T-Mobile Hacked Again: Is the Carrier Insecure?


T-Mobile has a cybersecurity problem, and after half a decade, it still hasn’t fixed it.

The nation’s second-largest wireless carrier disclosed in a regulatory filing Thursday that 37 million of its customers’ data was stolen in a breach. Security experts say that while the data may not be highly sensitive, their compromise could put those people at risk of being tricked or otherwise targeted by cybercriminals.

Sound familiar? That’s because T-Mobile was already dealing with the fallout from a data breach in 2021 that compromised the personal information of nearly 77 million people. T-Mobile agreed to pay $500 million in the case in July.

It’s the latest in a string of incidents stretching back into 2018, a major blot on the company that once championed the “Leave Carrier” movement for consumers hacked by the wireless company. The sheer number of incidents has experts questioning whether staying in a carrier puts you at risk.

“Five breaches in five years,” said Chester Wisniewski, area chief technology officer for applied research at security company Sophos. “People can decide for themselves if they want to stay with T-Mobile.”

While both Verizon and AT&T have dealt with data compromises in recent years, they are minimal compared to the problems T-Mobile has faced.

In T-Mobile’s latest breach, cybercriminals used the company’s API, or software programming interface, to access data associated with customer accounts. APIs are commonly used features that allow data to be passed back and forth between different software applications.

The information stolen included customer names, billing addresses, email addresses, phone numbers, dates of birth, T-Mobile account numbers and information about what plan features they had with the carrier and the number of lines on their accounts.

T-Mobile declined to make an executive available for an interview on Friday or to comment beyond the statements it has already made.

In a filing and press release with the Securities and Exchange Commission on Thursday, the company tried to play down the value of what was stolen, noting that customers’ financial information and their most sensitive information, such as their Social Security numbers, were not touched.

That’s misleading, said Justin Fier, senior vice president of red team operations at AI security company Darktrace.

“I would argue that we shouldn’t dumb it down,” Fier said, adding that such a vast trove of consumer profiles could be useful to anyone from nation-state hackers to crime syndicates.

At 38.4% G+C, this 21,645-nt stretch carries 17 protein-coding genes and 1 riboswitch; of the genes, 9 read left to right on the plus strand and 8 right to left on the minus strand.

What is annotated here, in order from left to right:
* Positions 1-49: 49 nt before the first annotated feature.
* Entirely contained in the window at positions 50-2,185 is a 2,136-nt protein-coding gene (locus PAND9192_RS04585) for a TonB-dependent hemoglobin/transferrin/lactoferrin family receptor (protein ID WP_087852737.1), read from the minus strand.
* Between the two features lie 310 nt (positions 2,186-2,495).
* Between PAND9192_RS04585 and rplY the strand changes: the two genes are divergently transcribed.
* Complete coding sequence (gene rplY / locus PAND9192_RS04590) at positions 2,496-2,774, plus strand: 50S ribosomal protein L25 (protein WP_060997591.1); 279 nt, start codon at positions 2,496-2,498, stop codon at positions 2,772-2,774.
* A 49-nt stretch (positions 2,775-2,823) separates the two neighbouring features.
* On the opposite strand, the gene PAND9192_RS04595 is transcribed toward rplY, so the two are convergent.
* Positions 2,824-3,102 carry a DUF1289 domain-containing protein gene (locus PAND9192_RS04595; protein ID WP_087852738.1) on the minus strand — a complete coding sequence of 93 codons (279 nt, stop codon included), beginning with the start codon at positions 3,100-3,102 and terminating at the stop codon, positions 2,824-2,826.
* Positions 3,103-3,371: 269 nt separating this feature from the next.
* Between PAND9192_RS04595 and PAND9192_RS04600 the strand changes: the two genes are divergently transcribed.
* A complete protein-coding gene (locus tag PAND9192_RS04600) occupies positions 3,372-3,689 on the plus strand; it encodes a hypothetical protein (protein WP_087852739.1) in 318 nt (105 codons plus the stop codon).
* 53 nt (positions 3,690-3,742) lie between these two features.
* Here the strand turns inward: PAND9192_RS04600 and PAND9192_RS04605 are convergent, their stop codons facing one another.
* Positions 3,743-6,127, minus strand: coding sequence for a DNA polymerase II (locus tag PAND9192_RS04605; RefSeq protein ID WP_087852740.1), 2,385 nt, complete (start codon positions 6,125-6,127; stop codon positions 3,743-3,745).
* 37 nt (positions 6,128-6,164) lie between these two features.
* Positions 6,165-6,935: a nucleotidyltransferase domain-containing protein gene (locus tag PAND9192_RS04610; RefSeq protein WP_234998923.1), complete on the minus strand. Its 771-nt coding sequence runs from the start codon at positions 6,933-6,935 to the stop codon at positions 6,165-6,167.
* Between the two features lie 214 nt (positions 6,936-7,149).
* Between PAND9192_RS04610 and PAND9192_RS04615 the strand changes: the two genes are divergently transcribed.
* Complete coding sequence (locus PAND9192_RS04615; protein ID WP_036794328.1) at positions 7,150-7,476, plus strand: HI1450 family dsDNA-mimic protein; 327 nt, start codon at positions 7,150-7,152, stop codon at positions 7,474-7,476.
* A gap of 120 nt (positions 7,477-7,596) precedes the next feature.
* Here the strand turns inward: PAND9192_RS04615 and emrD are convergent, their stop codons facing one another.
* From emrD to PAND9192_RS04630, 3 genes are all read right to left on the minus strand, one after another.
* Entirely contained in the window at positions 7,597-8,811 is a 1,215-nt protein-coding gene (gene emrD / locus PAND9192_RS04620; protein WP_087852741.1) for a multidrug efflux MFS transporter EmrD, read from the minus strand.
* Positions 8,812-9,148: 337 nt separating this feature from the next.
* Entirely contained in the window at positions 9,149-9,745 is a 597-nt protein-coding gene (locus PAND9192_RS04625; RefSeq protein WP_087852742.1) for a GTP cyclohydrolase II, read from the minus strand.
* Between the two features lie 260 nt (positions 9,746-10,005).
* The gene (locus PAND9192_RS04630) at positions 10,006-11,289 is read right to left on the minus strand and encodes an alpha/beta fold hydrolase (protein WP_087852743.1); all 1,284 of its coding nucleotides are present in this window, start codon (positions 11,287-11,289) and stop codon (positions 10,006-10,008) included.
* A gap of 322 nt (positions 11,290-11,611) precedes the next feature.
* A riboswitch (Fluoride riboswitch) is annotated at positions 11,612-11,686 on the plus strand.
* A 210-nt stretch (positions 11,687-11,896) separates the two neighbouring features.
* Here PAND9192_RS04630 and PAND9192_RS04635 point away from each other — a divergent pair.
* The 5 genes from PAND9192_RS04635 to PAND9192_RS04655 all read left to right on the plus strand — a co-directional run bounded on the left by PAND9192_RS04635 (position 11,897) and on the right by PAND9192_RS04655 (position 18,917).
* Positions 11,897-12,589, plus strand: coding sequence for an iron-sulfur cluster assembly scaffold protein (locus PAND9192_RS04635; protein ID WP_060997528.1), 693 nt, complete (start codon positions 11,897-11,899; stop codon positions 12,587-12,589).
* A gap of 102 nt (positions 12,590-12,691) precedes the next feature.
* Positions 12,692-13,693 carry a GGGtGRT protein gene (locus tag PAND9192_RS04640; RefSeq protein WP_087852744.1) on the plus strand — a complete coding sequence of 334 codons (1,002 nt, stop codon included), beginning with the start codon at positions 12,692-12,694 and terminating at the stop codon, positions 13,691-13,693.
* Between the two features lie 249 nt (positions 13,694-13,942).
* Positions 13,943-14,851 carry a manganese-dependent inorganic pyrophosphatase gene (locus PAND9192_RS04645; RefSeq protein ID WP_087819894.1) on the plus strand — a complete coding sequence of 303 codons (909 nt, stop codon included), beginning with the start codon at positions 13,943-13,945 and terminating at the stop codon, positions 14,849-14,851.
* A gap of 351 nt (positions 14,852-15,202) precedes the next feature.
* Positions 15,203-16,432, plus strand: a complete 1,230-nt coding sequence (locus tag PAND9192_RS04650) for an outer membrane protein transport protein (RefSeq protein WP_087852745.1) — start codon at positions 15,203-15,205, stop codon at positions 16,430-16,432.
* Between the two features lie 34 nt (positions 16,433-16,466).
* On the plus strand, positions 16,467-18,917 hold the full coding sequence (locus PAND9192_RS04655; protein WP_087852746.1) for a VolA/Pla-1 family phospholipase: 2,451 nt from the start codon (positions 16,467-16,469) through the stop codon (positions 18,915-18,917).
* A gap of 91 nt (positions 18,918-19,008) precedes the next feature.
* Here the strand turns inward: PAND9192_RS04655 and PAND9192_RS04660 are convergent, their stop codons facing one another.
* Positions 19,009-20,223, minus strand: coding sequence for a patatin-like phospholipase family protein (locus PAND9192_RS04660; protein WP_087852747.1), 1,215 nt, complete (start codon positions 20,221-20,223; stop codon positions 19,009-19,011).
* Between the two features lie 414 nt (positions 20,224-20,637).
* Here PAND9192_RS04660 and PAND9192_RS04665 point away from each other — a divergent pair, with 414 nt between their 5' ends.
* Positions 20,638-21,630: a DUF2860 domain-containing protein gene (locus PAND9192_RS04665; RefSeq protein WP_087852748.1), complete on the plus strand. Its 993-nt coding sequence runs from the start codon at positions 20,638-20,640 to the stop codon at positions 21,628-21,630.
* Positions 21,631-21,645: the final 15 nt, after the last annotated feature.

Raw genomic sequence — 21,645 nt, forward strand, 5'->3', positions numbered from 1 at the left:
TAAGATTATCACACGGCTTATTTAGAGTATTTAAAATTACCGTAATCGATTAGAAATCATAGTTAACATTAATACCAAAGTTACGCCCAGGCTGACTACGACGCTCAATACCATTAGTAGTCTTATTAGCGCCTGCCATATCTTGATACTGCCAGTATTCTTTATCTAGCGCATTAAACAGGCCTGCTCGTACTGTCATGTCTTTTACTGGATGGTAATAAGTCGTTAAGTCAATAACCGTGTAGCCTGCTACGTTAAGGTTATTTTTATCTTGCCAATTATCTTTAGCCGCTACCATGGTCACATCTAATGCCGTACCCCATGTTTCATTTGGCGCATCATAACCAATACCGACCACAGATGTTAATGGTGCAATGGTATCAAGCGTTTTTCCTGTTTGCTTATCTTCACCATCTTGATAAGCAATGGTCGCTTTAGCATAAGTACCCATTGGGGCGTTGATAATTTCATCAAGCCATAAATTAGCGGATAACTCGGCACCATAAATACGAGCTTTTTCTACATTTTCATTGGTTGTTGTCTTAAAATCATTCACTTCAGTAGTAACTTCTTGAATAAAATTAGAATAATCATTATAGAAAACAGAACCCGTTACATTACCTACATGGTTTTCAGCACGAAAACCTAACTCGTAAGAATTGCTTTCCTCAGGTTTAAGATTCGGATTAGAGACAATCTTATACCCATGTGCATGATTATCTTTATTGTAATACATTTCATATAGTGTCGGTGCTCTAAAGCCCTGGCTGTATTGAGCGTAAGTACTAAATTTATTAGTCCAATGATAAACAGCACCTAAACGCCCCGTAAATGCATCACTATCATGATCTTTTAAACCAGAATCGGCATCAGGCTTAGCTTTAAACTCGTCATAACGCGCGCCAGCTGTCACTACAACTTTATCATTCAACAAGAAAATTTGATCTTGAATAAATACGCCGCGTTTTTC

“There are dozens of ways to weaponize stolen information.”

This includes SIM-switching attacks, where cybercriminals contact a wireless carrier and use stolen personal information to impersonate the account holder, who then requests that the phone number be ported to a new SIM card. This could give them access not only to the wireless number and account, but also to any two-factor authentication codes that might come to the phone via SMS.

That’s why Wisniewski said it’s important that consumers, especially those compromised in the T-Mobile breach, avoid using SMS as a two-factor authentication method for banking, retirement, cryptocurrency and other critical online accounts.

Additionally, all wireless customers should ensure that their accounts are protected with a PIN or password, which can help prevent SIM swapping.

Meanwhile, Fier, who spent more than a decade in counterterrorism before joining Darktrace, said nation-state hackers can also use data to connect the dots between people for intelligence purposes.

For more average people, they are more likely to be targeted by scammers impersonating T-Mobile via phone or email. Armed with basic information such as account numbers, these scammers will appear more credible, he said.

With all that in mind, Fier, a T-Mobile customer, said he won’t be losing too much sleep or switching carriers over the breach. He notes that there is not yet enough information about exactly how the breach occurred or whether T-Mobile is to blame.

The best thing all consumers can do is to strengthen their personal security by changing their passwords, enabling two-factor authentication when possible, and accepting companies’ free credit monitoring offers when breaches occur.

Wisniewski was less charitable, saying he never recommended T-Mobile based on its track record over the past few years, but noted that other wireless carriers aren’t perfect either.

“None of these companies are sacred,” he said.



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